The Interactive Accessibility Map project aims to create an online, interactive campus map that shows accessible routes through the built environment. The map will be designed to function similar to Google Maps, allowing users to make better-informed decisions when navigating campus, as well as providing information on accessibility services in their destination building.
Read the full project description
Even though the McGill campus has some accessibility features, these are not necessarily apparent to the members of its community nor its visitors. As such, the campus appears to be physically inaccessible and therefore unwelcoming especially those to whom its environment causes barriers, which is contrary to McGill's ethos of being open and connected with its community.
In order to create the map, audits will be performed to gather data on campus accessibility. The project coordinator, who will be specialized in geodata analysis and map creation, will use the data to build out the map with accessibility features. The coordinator will partner with the Campus Planning & Development Office to make sure that the map is compatible with current campus maps and that all data is stored centrally within GIC.
This map and its accessibility features will serve our entire community and will be sustained by a living dataset, iteratively updated and built upon through data collection by applied student research projects, interns, faculty/staff, etc. One of our key objectives is that the user interface and the dataset should be openly available for integration into student projects and research. The intention is to make the tool and its data available to the academic community in order to compile, present and build new data. This way, the tool will be updated and sustained. In addition to responding to the needs of our community by developing an easily- accessible tool, our project could offer a feature where users can report temporary barriers on campus (ex. construction, blocked entrances).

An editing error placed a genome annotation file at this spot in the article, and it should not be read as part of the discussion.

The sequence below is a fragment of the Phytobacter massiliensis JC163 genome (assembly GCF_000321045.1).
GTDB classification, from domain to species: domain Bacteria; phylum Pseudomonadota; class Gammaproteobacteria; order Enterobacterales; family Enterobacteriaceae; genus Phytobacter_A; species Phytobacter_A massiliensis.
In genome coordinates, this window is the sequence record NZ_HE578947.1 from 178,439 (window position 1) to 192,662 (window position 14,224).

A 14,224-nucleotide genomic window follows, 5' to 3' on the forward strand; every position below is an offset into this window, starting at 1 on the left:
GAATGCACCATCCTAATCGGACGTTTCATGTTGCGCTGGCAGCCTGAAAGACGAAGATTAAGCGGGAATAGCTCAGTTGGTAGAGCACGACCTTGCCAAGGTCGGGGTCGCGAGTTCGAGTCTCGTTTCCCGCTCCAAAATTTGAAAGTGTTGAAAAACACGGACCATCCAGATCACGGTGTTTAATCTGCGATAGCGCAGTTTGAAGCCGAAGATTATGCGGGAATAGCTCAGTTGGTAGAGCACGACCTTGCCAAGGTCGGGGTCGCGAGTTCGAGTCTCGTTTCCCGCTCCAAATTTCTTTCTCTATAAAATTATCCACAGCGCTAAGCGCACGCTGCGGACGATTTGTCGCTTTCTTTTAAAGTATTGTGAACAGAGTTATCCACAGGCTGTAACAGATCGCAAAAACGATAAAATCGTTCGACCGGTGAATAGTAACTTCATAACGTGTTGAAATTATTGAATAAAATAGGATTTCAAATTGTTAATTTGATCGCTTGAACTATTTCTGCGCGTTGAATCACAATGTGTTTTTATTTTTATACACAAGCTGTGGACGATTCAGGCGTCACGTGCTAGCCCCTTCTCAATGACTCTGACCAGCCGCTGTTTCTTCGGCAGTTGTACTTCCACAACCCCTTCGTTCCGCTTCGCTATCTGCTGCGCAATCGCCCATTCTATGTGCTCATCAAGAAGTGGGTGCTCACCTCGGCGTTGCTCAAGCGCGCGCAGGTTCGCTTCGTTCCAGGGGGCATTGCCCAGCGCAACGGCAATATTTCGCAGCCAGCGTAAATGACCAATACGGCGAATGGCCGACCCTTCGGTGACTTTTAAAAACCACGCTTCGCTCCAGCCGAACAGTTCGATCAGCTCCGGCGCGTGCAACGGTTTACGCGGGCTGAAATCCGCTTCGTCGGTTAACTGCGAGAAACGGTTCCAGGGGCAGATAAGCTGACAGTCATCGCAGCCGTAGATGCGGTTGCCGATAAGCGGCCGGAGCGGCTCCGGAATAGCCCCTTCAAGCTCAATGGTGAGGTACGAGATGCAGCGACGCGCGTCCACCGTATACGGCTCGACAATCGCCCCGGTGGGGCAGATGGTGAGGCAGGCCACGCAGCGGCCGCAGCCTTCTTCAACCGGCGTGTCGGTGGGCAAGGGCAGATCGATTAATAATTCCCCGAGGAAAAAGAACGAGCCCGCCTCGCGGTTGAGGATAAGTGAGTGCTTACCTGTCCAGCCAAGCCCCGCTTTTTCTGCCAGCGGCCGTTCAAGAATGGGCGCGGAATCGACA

This project could help members of the community to better plan their travels and how to best move around campus, in turn reducing frustration around perceived, and real, physical barriers on campus. Moreover, by helping communicate possible barriers to a wider community, we will make the campus more inclusive. Simultaneously, this would bring forward the complexities of access to those who take accessibility for granted in their day-to-day campus experience: in doing so, this could potentially bring more awareness to the reality of an environment creating barriers to some, increase support to rethink the status quo when making planning and design decisions for the physical campus, potentially guiding development for a more accessible campus as a whole.
Resources from the SPF will be compensate the project coordinator and programmer, as well as purchase materials (server, website, etc.).
Connect with this project
teri.phillips [at] mcgill.ca (Teri Phillips)